I know that you’re supposed to take up some frivolous books for the summer, but perhaps influenced by the morning and evening fog that characterizes coastal California, my reading has been more dour. I mentioned these books in an earlier post: A Century of Horrors, by Alain Besançon, Hope Against Hope, by Osip Mandelstam’s wife, Nadezhda, and most of Secondhand Time (I couldn’t get through all of it), by Svetlana Alexievich. I also just reread Czesław Miłosz’ The Captive Mind. All of these books deal with the phenomenon of Communism as it has been practiced since the Russian Revolution. Besançon’s thesis is that while Nazism was horrific, it was a brief nightmare compared to Communism. The Shoah was intense, killed millions, but was defeated and rejected.
Communism, on the other hand, while originating in an idealistic set of premises, has for over a century imprisoned, murdered, and instilled terror in many more millions, and is still doing so. It’s a powerful book, and lays out facts in a reasoned argument that’s hard to deny.
Hope Against Hope, is a memoir of specifically how the Stalinist regime and the terror of the thirties affected the most important Russian writers of the time: the daily dread and uncertainty, the informers and camps, the arrests and deportations. It’s poignant and appalling.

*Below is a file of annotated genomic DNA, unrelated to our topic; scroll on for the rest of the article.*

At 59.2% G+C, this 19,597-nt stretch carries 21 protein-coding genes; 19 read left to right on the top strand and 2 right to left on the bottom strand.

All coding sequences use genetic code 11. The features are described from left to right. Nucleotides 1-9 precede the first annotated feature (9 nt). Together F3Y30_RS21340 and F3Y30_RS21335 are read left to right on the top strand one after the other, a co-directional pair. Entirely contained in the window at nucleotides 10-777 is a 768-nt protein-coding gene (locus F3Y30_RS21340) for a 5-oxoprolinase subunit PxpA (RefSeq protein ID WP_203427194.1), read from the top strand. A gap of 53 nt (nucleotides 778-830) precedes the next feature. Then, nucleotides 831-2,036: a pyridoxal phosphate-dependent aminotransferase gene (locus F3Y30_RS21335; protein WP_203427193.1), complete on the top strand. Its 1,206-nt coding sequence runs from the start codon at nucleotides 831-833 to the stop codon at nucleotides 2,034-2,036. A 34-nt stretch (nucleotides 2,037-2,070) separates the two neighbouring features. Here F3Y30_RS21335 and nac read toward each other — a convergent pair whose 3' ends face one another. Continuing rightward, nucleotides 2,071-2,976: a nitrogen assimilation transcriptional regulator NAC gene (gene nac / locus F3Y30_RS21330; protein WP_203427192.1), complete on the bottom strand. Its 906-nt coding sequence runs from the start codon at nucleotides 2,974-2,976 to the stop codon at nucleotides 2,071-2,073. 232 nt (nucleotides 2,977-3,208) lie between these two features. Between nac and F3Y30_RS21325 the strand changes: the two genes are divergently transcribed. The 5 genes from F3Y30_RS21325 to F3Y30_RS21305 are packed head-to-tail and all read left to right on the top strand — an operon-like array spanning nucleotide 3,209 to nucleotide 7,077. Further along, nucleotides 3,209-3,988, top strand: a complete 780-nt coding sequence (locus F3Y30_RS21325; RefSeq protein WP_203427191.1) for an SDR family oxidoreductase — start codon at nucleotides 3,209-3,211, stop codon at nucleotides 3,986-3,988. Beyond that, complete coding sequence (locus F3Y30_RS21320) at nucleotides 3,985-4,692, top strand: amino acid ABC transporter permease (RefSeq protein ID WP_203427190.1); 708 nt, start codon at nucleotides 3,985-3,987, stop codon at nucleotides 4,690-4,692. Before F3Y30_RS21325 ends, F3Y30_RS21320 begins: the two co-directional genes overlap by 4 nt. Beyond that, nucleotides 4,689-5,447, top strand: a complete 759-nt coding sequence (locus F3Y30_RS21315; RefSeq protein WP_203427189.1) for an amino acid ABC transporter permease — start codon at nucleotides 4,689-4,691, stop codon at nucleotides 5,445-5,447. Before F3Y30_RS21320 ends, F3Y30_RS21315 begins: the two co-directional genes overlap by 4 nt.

Miłosz’ book details his personal experience during and after the war, as a Polish-speaking Lithuanian, living in Warsaw, and after the war in Warsaw, Paris, and the US. His indictment of the Soviet regime as it spread from “the Center” into the satellite countries, is personal.
He talks about how people trying to adapt to the new regime must practice the art of falsity, which he terms”Ketman,” a term from ancient Persia, an intricate game of saying one thing while thinking another, of keeping up a front. This consistent front eventually takes over, so there is no ability to think uncensored thoughts.
He details how this affected him and his writing, how it affected other writers, and his mourning for the loss of the beautiful Baltic States, the fields and trees and smells of his youth, whose people and landscapes were decimated by the Soviets.
Reading these books interspersed with Secondhand Time, was a bit schizophrenic, as this book is largely interviews of contemporary citizens of Russia after the collapse of the Soviet Union.
Many of them still believe in the ideals they suffered for–went hungry, were imprisoned, lost children or husbands. They long for the State that doesn’t exist, that has been sold for a pair of blue jeans. Unlike Miłosz and Mandelstam, they don’t see through the illusion, they pine for it.
In any case, it’s been an interesting month of nonfiction for someone who rarely reads anything but novels, and has sparked many passionate dinner conversations.